TELEVISION / BRIEFING: Stirring the nation

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The Independent Culture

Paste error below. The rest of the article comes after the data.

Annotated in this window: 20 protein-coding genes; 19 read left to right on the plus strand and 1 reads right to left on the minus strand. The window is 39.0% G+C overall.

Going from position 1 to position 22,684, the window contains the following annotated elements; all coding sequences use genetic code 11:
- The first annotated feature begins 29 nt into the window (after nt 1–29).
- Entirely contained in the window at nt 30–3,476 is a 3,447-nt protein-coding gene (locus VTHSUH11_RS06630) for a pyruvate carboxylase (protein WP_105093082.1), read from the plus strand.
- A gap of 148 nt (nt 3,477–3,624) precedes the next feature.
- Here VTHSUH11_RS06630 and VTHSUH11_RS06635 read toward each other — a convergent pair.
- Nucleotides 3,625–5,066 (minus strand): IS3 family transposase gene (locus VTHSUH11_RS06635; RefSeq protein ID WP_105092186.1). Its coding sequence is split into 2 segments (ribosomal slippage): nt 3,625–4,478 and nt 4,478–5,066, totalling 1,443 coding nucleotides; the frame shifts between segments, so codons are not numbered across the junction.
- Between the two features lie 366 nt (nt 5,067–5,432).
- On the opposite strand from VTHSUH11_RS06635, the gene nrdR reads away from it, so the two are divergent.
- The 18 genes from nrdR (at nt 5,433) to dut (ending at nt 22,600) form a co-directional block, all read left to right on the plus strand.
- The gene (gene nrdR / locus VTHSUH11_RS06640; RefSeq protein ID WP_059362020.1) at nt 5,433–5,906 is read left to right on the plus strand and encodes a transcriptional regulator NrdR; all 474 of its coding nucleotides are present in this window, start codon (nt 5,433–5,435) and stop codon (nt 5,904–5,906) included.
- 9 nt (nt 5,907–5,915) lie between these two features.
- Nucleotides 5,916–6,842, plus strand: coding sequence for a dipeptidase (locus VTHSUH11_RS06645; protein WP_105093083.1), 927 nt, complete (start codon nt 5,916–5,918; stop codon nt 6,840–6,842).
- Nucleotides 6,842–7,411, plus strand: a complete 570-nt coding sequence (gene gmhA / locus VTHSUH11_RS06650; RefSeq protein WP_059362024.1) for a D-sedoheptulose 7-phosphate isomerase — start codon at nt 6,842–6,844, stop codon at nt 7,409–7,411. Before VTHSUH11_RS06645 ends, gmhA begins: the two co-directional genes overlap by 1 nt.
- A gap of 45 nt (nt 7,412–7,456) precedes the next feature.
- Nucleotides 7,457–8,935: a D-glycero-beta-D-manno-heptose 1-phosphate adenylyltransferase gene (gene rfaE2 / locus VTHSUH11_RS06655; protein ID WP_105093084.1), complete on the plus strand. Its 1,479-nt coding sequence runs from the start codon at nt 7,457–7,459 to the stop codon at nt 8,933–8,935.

A young mother in a pale overcoat walks along a dilapidated terraced street pushing a pram with one hand and dragging a toddler along with the other. In 1966 this image, from CATHY COME HOME (10.35pm C4), is said to have stirred the nation into action on the homeless. Twenty-seven years after it was first screened, this drama has aged better than many of a similar vintage. Certainly, the presentation is one-sided; we see matters only from the viewpoint of the young couple, Reg and Cathy, made homeless by a series of cruel misfortunes. But, thanks to the cine verite direction of Ken Loach and the compelling performances of Ray Brooks and (particularly) Carol White in the leads, the drama still has undeniable force. Jeremy Sandford's screenplay starts with Reg and Cathy enjoying newly wedded bliss; she delights in the tin- opener fixed to the wall at their new flat. After Reg has an accident at work, however, the couple and their three children slip with alarming speed from parents' house to caravan to hostel to street. The abiding image is of a hard-faced housing office bureaucrat saying: 'I'm sorry, I don't make the rules.'

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